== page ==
World Hepatitis Day 2021 – Hepatitis can’t wait

2021-Hepatitis-Day

Key facts

  • Hepatitis B is a viral infection that attacks the liver and can cause both acute and chronic diseases.
  • The virus is most commonly transmitted from mother to child during birth and delivery, as well as through contact with blood or other body fluids during sex with an infected partner, unsafe injections, or exposure to sharp instruments.
  • Hepatitis B can be prevented by vaccines that are safe, available, and effective.

Overview

Hepatitis B is a potentially life-threatening liver infection caused by the hepatitis B virus (HBV). It is a major global health problem. It can cause chronic infection and puts people at high risk of death from cirrhosis and liver cancer.

A safe and effective vaccine that offers 98% to 100% protection against hepatitis B is available. Preventing hepatitis B infection averts the development of complications including chronic disease and liver cancer.

The burden of hepatitis B infection is highest in the WHO Western Pacific Region and the WHO African Region, where 116 million and 81 million people, respectively, are chronically infected. Sixty million people are infected in the WHO Eastern Mediterranean Region, 18 million in the WHO South-East Asia Region, 14 million in the WHO European Region, and 5 million in the WHO Region of the Americas.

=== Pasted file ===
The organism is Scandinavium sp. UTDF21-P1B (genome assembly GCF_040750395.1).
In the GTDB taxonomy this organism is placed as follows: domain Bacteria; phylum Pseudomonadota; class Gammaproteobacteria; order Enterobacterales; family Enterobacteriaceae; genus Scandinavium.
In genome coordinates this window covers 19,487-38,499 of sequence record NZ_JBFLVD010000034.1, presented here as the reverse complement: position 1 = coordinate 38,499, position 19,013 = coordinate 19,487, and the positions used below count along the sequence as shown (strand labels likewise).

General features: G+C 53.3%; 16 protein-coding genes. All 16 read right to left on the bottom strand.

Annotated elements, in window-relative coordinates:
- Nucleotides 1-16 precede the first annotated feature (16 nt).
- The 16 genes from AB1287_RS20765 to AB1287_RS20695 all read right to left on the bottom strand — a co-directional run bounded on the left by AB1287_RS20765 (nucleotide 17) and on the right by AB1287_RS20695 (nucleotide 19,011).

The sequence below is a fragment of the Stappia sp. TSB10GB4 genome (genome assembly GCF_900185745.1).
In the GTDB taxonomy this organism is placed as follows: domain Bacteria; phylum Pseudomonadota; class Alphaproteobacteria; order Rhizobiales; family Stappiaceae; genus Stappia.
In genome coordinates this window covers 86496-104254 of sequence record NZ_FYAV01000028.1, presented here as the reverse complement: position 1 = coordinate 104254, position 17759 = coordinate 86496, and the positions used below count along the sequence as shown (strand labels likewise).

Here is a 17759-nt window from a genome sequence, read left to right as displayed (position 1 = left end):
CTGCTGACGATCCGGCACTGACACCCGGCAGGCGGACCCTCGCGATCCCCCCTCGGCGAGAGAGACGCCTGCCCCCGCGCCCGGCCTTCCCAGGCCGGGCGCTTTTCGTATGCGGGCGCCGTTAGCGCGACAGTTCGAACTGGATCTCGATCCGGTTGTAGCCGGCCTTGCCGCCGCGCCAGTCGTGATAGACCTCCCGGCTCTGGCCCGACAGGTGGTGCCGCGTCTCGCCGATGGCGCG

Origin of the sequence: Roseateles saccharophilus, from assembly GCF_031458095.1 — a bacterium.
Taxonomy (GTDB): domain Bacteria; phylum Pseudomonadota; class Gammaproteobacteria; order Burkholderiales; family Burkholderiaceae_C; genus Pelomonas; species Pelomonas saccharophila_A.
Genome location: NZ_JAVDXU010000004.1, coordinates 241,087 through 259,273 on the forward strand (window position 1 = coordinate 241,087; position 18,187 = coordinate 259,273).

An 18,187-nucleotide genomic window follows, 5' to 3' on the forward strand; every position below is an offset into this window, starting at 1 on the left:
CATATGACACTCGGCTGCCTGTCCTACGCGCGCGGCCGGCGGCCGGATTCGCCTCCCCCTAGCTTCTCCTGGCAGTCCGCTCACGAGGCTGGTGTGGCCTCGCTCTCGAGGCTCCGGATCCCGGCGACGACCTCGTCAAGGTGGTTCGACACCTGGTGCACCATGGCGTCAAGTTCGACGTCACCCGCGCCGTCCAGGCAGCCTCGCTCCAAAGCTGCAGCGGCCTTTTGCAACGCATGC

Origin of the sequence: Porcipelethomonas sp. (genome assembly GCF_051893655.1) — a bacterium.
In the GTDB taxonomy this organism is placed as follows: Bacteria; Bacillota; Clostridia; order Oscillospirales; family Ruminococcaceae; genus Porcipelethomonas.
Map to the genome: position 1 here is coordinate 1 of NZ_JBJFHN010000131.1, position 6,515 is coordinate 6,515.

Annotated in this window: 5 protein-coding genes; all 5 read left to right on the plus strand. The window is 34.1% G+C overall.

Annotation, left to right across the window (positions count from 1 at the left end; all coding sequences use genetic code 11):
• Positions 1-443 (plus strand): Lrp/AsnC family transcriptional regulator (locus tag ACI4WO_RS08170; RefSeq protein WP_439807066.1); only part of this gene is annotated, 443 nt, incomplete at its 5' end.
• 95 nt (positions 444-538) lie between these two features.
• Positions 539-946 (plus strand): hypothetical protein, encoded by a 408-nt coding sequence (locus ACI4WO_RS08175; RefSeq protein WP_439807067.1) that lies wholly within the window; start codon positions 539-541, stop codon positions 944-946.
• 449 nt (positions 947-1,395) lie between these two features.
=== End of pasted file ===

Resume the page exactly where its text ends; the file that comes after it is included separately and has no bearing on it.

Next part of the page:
Transmission

In highly endemic areas, hepatitis B is most commonly spread from mother to child at birth (perinatal transmission) or through horizontal transmission (exposure to infected blood), especially from an infected child to an uninfected child during the first 5 years of life. The development of chronic infection is common in infants infected from their mothers or before the age of 5 years.

Hepatitis B is also spread by needlestick injury, tattooing, piercing, and exposure to infected blood and body fluids, such as saliva and menstrual, vaginal, and seminal fluids. Transmission of the virus may also occur through the reuse of contaminated needles and syringes or sharp objects either in health care settings, in the community, or among persons who inject drugs. Sexual transmission is more prevalent in unvaccinated persons with multiple sexual partners.